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Médecine du travail du personnel hospitalier

Workplace injury and nurses: Insights from focus groups with Australian return-to-work coordinators

Auteur     Erica Southgate
Auteur     Carole James
Auteur     Ashley Kable
Auteur     Joanna Bohatko-Naismith
Auteur     Darren Rivett
Auteur     Maya Guest
Résumé     Few studies have examined the return-to-work process for nurses who are injured at work. The purpose of this study was to identify the factors that facilitate or impede the successful return to work of nurses who have sustained a workplace injury from the perspective of return-to-work coordinators. A qualitative, descriptive study was conducted and 25 return-to-work coordinators from 14 different organizations participated in focus group discussions. The participants were recruited from healthcare settings in metropolitan and rural areas of New South Wales, Australia. These included aged-care, residential, and community disability support services, public and private hospitals, and the community health sector. Workforce shortages, individual life circumstances and nurses’ work, and nurses’ qualifications, specialization, experience, and job tenure were identified as the factors that influence the timely, safe, and sustainable return to work of injured nurses. This study provides insight into how workforce shortages have driven innovative practice in accommodating a nurse’s life circumstances when developing the return-to-work plan. Barriers to nurses’ return to work included a lack of qualifications, specialization, and the casualization of the workforce.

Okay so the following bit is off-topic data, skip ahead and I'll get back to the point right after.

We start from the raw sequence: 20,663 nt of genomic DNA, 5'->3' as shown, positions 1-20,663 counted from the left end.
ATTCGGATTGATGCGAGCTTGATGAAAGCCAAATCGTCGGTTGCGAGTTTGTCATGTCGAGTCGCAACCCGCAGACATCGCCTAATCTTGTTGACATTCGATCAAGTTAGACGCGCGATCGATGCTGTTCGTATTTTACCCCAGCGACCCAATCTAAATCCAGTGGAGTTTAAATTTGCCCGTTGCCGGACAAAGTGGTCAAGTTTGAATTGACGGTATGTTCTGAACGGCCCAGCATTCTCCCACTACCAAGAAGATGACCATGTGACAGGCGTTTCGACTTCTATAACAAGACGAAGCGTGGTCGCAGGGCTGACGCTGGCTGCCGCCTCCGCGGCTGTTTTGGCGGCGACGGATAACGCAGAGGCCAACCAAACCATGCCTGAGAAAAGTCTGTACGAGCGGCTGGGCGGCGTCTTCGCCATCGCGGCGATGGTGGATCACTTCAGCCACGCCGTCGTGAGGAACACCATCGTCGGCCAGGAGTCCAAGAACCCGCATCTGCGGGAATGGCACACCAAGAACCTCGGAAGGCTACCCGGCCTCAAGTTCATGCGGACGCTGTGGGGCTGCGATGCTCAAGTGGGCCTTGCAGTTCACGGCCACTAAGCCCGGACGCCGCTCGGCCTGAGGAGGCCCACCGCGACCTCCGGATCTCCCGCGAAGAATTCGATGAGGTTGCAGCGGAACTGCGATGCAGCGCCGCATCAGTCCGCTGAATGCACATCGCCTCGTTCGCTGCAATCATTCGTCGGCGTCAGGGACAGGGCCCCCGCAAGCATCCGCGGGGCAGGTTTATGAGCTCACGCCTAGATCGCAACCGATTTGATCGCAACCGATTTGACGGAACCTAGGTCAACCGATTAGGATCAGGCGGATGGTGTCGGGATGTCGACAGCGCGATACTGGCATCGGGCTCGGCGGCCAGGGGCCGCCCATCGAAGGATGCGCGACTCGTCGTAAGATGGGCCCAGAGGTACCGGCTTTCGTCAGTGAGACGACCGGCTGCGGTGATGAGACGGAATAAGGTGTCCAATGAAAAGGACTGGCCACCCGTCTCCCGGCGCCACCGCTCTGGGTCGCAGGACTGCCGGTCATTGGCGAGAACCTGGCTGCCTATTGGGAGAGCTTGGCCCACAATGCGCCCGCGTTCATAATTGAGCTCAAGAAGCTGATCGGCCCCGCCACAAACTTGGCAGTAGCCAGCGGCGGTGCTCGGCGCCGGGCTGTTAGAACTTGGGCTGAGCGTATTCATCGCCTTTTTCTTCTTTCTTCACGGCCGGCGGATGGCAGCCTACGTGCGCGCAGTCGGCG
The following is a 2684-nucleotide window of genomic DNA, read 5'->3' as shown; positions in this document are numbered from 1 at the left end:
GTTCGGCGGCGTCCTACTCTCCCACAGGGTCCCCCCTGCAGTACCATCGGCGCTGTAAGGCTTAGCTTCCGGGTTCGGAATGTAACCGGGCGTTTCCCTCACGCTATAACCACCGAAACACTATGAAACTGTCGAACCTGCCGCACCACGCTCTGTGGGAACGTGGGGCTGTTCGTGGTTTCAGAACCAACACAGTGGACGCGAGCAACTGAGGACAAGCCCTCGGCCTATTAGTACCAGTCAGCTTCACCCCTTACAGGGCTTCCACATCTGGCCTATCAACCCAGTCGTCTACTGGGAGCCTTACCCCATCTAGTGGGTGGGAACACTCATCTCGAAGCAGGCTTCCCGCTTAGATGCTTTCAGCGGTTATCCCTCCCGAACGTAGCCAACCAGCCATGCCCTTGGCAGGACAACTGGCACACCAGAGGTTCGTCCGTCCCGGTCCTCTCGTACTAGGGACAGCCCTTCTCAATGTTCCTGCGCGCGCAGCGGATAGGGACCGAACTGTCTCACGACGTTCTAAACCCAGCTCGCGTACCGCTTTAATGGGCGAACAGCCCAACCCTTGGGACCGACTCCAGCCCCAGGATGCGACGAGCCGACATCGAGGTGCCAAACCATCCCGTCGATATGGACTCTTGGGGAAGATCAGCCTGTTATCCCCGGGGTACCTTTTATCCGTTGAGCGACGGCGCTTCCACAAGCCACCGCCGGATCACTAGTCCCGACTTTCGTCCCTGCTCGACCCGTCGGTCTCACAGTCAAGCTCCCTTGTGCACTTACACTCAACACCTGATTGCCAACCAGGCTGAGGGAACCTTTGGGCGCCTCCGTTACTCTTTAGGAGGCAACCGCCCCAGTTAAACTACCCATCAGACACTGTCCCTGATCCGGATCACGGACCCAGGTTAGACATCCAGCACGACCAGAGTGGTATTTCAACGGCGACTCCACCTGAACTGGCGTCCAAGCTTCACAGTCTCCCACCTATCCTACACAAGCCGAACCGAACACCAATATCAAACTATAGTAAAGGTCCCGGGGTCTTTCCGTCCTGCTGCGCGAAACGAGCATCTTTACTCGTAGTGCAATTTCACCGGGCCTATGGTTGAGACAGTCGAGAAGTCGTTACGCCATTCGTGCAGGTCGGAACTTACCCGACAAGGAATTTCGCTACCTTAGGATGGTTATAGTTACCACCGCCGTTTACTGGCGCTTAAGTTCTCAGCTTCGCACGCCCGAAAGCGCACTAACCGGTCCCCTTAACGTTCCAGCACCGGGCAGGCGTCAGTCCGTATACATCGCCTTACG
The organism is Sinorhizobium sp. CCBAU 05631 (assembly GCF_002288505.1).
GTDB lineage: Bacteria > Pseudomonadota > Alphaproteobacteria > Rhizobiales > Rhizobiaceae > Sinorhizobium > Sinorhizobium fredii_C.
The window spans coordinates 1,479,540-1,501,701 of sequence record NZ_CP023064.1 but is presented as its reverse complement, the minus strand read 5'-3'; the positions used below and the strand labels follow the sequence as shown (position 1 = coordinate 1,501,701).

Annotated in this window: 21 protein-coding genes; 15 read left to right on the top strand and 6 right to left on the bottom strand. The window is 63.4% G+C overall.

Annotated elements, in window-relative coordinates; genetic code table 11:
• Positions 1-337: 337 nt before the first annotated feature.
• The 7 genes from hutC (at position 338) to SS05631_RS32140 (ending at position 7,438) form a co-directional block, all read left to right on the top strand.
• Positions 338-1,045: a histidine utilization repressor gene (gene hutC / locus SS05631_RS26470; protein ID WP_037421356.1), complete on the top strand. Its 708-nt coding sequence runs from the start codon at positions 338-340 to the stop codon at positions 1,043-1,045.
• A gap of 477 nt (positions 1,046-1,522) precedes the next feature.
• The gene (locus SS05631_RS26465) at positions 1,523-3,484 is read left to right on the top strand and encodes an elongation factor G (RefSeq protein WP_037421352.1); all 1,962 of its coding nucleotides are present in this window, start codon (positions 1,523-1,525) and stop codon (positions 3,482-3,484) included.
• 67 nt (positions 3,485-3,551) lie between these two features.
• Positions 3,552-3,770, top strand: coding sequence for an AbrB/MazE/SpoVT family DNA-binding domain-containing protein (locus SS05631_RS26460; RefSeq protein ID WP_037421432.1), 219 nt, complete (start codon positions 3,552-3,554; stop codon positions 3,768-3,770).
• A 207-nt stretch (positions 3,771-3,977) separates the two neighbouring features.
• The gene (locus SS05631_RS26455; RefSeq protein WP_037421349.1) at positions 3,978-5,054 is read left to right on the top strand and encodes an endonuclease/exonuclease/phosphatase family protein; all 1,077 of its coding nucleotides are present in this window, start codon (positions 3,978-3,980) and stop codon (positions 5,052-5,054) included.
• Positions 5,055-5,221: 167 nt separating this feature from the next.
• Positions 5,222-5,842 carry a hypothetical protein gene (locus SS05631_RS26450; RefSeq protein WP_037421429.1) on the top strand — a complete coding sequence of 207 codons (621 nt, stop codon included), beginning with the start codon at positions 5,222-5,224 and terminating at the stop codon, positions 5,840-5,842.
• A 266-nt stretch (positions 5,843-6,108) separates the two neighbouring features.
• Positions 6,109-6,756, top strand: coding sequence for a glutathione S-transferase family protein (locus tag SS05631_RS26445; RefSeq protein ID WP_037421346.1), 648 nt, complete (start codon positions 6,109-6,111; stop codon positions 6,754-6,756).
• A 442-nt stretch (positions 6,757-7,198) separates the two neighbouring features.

Publication     Nursing & Health Sciences
Date     May 19, 2011

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